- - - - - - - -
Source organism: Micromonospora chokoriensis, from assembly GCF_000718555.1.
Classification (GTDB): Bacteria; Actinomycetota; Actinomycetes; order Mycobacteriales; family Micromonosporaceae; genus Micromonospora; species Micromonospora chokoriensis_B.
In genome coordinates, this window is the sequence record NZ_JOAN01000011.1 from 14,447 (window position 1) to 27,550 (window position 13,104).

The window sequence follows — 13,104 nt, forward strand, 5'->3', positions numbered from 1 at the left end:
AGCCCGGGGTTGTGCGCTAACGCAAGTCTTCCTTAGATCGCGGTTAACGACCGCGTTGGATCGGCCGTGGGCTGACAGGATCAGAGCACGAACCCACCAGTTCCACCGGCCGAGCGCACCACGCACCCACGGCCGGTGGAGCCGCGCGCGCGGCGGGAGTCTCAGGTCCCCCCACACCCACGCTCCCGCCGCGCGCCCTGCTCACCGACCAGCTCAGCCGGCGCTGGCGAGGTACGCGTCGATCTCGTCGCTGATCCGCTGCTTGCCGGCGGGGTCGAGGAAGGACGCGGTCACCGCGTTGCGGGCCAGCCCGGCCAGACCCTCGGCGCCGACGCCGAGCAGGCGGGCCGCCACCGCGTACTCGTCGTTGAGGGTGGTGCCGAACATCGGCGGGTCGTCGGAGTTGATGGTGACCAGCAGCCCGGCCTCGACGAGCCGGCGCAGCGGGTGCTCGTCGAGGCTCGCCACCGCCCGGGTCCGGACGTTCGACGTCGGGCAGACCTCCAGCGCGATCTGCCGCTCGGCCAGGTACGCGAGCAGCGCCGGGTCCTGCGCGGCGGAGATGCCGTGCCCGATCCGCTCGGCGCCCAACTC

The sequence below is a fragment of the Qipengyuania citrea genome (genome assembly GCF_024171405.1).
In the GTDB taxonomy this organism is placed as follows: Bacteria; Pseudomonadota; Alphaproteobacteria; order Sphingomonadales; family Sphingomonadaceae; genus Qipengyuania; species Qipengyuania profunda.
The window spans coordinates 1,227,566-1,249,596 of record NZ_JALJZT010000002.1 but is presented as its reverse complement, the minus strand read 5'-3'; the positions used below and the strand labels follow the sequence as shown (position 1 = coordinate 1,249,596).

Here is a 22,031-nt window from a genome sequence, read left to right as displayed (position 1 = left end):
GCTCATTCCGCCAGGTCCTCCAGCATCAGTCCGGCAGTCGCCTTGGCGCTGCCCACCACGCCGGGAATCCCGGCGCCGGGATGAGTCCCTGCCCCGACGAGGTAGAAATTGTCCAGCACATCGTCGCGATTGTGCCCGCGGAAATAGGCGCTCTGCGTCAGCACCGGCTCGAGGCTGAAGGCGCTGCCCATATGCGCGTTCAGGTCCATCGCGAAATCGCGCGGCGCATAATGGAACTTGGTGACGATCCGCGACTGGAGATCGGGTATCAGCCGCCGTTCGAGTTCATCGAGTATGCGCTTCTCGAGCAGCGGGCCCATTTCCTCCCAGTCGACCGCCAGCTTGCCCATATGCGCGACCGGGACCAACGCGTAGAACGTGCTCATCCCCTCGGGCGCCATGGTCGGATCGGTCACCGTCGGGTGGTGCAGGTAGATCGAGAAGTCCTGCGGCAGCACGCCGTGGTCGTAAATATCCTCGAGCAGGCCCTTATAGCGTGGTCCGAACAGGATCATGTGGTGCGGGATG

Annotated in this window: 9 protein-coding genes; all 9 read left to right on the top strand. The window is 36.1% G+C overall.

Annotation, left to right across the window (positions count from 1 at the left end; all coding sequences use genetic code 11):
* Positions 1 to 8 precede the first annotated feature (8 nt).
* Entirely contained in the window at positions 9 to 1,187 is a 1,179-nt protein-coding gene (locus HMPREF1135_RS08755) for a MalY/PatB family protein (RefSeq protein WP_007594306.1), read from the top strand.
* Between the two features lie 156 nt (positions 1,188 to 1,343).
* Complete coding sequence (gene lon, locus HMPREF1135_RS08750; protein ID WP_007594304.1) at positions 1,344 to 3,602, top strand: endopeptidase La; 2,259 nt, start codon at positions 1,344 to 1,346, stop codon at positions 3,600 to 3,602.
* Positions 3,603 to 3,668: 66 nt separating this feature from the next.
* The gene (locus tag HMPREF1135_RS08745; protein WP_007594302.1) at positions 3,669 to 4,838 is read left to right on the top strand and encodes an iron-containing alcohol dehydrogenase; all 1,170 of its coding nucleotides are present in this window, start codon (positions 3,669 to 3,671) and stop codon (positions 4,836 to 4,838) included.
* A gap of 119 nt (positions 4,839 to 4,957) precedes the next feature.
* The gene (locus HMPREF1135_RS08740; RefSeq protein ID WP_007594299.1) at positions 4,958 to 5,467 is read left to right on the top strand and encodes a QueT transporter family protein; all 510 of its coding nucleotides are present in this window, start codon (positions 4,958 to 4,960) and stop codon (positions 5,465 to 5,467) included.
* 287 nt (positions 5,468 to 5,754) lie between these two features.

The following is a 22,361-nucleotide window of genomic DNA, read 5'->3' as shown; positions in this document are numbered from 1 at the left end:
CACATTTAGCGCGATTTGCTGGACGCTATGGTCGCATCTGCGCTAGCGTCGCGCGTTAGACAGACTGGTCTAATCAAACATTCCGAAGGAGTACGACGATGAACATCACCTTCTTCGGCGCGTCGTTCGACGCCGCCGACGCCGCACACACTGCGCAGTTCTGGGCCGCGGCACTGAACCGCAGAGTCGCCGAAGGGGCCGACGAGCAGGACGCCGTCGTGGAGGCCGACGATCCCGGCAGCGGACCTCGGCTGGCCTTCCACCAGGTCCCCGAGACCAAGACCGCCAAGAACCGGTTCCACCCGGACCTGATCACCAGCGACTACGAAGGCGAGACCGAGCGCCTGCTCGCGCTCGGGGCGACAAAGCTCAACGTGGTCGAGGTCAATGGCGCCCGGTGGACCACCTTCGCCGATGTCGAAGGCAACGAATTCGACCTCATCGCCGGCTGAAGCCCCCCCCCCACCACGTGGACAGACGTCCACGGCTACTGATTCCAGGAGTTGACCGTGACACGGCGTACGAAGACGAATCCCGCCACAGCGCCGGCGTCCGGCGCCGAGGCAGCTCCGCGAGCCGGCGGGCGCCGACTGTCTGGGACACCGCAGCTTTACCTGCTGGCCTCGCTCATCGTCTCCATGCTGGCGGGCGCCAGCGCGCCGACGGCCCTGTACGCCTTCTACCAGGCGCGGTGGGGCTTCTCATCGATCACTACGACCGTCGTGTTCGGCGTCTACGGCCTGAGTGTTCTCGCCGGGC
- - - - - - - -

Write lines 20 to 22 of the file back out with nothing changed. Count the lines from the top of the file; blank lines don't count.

* The gene (locus HMPREF1135_RS08740; RefSeq protein ID WP_007594299.1) at positions 4,958 to 5,467 is read left to right on the top strand and encodes a QueT transporter family protein; all 510 of its coding nucleotides are present in this window, start codon (positions 4,958 to 4,960) and stop codon (positions 5,465 to 5,467) included.
* 287 nt (positions 5,468 to 5,754) lie between these two features.

The following is a 22,361-nucleotide window of genomic DNA, read 5'->3' as shown; positions in this document are numbered from 1 at the left end: